Ultra-processed foods linked to increased risk of cancers

A new study by French researchers links ultra-processed food consumption and cancer. Ultra-processed foods include mass produced chicken and fish nuggets, meatballs, breads, buns, crisps, chocolates, sweets, cakes, instant noodles and soups, frozen and ready to eat meals, sodas, sweetened drinks etc.

Image Credit: Nelea33 / Shutterstock
Image Credit: Nelea33 / Shutterstock

These and foods made of sugars, oils and fats entirely have always been known to be harmful when part of regular diet, this however is the first time a large study proves the actual extent of harm caused by these foods.

The team looked at 104 980 people and found that regular and increased consumption of these foods is linked to cancer risk. The team of researchers at the Universite Sorbonne Paris Cite conducted mass surveys to check what people were eating. They looked mostly at middle-aged women where were followed up for an average duration of five years. The study was titled, “Consumption of ultra-processed foods and cancer risk: results from NutriNet-Santé prospective cohort.” The results were published in the latest issue of the British Medical Journal.

The participants belonged to the French NutriNet-Santé cohort (2009-17). For each of the individuals 24 hour dietary records were taken and consumption of 3300 different food items were assessed. These were classified according to a pre-specified classification to determine their being “ultra-processed”. The team looked at presence of breast, prostate, and colorectal cancers and overall cancer risk with these diets.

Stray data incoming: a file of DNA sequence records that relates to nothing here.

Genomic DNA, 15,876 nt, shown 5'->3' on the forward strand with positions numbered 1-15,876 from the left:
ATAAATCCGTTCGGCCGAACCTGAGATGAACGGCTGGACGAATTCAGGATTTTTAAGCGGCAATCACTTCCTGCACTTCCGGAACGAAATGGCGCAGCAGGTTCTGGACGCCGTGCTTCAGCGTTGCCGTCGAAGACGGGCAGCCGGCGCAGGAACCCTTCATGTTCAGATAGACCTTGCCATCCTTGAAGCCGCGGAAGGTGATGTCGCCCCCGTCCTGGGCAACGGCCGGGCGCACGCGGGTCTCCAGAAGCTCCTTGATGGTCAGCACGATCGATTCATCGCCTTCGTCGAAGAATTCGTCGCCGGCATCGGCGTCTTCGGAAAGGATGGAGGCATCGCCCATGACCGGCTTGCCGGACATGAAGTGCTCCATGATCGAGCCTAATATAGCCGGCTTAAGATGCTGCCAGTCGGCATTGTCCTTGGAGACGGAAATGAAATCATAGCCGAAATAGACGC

The study results revealed that with a 10 percent increase in presence of these ultra-processed foods in diet, the risk of cancer detection rose by 12 percent. They found that 18 percent of the diet of the individuals in the study was ultra-processed. An average of 79 cancers per 10,000 people was detected annually among this population. They noted that with another 10 percent rise in processed foods in diet, the risk of cancers would rise by nine more cancers per 10,000 people per year.

The team concluded in the study, “These results suggest that the rapidly increasing consumption of ultra-processed foods may drive an increasing burden of cancer in the next decades.” Further studies are necessary to confirm these findings they said, however an association was clear. The reason behind this connection also needs to be understood clearly they add. They explain that people who ate higher amounts of processed foods in their diets are more likely to smoke, get less physical exercise, and consume extra calories. These factors and that they were more likely to be taking oral contraceptives, may be contributing to the extra risk of cancers.

According to Prof Linda Bauld, Cancer Research UK, diet, weight gain and cancers have been linked before and this study served as a “warning signal” that adopting a healthy diet may be helpful in more ways than one. She recommended plenty of fruit, vegetables and fibre in diet.

Reference: http://www.bmj.com/content/360/bmj

Dr. Ananya Mandal

Written by

Dr. Ananya Mandal

Dr. Ananya Mandal is a doctor by profession, lecturer by vocation and a medical writer by passion. She specialized in Clinical Pharmacology after her bachelor's (MBBS). For her, health communication is not just writing complicated reviews for professionals but making medical knowledge understandable and available to the general public as well.


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